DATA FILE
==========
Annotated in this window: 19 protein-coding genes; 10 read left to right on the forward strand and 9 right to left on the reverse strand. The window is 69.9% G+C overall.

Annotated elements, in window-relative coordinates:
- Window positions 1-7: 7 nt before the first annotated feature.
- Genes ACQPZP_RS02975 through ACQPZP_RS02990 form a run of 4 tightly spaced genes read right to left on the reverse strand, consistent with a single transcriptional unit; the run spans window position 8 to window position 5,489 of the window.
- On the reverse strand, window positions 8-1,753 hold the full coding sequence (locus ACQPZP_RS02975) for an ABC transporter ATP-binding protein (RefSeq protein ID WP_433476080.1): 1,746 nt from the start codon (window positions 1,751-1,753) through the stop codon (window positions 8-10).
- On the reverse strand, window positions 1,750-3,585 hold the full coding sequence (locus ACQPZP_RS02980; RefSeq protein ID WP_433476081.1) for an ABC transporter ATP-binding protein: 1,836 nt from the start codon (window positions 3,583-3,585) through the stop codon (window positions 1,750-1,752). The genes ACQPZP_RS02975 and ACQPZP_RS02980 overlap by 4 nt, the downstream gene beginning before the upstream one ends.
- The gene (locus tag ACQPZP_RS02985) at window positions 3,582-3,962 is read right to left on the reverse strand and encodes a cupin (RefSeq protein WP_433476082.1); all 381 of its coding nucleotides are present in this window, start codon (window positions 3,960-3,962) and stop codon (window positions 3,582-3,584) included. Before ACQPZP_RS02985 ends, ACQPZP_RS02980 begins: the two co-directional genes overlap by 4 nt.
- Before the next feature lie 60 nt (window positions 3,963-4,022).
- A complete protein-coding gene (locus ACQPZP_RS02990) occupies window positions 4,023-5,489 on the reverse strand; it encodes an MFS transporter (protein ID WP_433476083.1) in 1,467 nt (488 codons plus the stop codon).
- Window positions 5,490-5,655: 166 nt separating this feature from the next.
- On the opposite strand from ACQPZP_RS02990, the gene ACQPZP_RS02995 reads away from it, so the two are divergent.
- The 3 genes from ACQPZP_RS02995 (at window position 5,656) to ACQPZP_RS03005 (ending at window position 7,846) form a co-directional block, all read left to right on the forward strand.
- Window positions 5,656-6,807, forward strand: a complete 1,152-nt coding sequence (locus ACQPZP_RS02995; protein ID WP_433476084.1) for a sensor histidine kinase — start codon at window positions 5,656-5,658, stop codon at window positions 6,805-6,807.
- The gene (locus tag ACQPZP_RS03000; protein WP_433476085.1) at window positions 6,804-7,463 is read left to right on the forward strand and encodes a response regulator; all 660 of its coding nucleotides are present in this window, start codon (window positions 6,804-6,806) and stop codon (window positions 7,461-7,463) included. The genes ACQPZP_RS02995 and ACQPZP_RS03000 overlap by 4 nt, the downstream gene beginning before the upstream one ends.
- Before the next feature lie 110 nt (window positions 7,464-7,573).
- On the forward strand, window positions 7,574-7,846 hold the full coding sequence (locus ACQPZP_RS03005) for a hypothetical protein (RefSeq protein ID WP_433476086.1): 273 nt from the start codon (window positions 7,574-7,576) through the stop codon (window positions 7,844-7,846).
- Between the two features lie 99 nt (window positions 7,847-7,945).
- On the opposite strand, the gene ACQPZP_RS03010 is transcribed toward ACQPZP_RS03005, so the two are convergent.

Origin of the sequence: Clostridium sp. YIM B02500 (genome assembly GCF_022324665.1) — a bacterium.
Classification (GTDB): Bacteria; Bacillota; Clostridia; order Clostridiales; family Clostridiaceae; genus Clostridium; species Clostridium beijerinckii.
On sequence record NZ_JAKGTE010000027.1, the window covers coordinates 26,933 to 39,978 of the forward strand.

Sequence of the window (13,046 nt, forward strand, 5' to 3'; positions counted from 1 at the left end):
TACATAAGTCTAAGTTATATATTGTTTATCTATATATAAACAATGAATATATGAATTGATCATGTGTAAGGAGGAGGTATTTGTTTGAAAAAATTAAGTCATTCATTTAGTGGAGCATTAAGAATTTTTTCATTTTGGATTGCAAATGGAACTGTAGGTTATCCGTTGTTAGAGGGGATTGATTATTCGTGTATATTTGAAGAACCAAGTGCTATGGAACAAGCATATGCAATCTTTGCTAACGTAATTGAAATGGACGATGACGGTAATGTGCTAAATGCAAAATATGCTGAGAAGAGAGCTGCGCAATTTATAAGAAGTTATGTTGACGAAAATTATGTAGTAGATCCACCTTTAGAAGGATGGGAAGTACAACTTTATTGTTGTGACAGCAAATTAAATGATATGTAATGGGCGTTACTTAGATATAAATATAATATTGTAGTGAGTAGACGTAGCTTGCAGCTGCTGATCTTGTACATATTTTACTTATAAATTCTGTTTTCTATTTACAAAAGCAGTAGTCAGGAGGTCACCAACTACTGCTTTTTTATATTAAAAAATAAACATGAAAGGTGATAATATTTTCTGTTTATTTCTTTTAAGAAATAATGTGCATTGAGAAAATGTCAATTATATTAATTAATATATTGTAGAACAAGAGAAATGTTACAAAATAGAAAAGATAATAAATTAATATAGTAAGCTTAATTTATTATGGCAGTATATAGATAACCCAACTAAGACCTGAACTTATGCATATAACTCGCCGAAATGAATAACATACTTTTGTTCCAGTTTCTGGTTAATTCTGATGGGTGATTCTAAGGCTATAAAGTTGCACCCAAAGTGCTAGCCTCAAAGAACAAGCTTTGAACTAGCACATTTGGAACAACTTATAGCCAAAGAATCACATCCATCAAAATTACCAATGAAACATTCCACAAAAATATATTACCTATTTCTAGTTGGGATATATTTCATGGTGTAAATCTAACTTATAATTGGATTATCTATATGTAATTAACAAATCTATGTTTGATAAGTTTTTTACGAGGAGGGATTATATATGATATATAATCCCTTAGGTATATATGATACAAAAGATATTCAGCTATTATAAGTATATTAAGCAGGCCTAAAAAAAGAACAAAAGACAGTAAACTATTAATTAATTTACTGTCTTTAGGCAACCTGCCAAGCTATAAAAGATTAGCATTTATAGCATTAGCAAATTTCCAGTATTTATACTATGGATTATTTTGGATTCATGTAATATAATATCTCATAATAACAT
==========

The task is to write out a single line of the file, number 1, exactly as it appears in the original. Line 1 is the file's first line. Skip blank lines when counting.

Annotated in this window: 19 protein-coding genes; 10 read left to right on the forward strand and 9 right to left on the reverse strand. The window is 69.9% G+C overall.